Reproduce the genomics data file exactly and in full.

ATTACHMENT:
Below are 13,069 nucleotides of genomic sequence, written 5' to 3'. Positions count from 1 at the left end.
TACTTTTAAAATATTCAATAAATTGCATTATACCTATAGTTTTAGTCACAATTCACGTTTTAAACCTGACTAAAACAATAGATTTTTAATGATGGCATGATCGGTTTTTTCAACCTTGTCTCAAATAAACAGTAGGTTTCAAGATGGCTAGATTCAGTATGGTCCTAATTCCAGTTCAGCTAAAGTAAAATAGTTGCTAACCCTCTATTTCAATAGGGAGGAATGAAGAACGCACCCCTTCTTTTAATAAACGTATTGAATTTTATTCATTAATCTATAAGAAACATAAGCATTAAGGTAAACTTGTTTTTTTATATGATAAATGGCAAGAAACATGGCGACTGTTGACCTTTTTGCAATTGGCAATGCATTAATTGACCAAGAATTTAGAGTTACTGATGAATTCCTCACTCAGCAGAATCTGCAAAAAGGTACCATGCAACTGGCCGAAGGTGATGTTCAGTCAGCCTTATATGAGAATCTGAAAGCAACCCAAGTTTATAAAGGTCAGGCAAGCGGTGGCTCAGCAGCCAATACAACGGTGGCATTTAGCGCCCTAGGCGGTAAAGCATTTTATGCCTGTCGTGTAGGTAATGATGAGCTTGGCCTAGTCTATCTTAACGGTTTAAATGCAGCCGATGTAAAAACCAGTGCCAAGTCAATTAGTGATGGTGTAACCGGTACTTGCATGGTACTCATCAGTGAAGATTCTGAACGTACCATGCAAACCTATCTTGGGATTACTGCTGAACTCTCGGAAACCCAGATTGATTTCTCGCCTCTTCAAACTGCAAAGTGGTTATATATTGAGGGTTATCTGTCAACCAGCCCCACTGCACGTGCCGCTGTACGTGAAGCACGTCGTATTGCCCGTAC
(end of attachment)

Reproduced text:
Below are 13,069 nucleotides of genomic sequence, written 5' to 3'. Positions count from 1 at the left end.
TACTTTTAAAATATTCAATAAATTGCATTATACCTATAGTTTTAGTCACAATTCACGTTTTAAACCTGACTAAAACAATAGATTTTTAATGATGGCATGATCGGTTTTTTCAACCTTGTCTCAAATAAACAGTAGGTTTCAAGATGGCTAGATTCAGTATGGTCCTAATTCCAGTTCAGCTAAAGTAAAATAGTTGCTAACCCTCTATTTCAATAGGGAGGAATGAAGAACGCACCCCTTCTTTTAATAAACGTATTGAATTTTATTCATTAATCTATAAGAAACATAAGCATTAAGGTAAACTTGTTTTTTTATATGATAAATGGCAAGAAACATGGCGACTGTTGACCTTTTTGCAATTGGCAATGCATTAATTGACCAAGAATTTAGAGTTACTGATGAATTCCTCACTCAGCAGAATCTGCAAAAAGGTACCATGCAACTGGCCGAAGGTGATGTTCAGTCAGCCTTATATGAGAATCTGAAAGCAACCCAAGTTTATAAAGGTCAGGCAAGCGGTGGCTCAGCAGCCAATACAACGGTGGCATTTAGCGCCCTAGGCGGTAAAGCATTTTATGCCTGTCGTGTAGGTAATGATGAGCTTGGCCTAGTCTATCTTAACGGTTTAAATGCAGCCGATGTAAAAACCAGTGCCAAGTCAATTAGTGATGGTGTAACCGGTACTTGCATGGTACTCATCAGTGAAGATTCTGAACGTACCATGCAAACCTATCTTGGGATTACTGCTGAACTCTCGGAAACCCAGATTGATTTCTCGCCTCTTCAAACTGCAAAGTGGTTATATATTGAGGGTTATCTGTCAACCAGCCCCACTGCACGTGCCGCTGTACGTGAAGCACGTCGTATTGCCCGTAC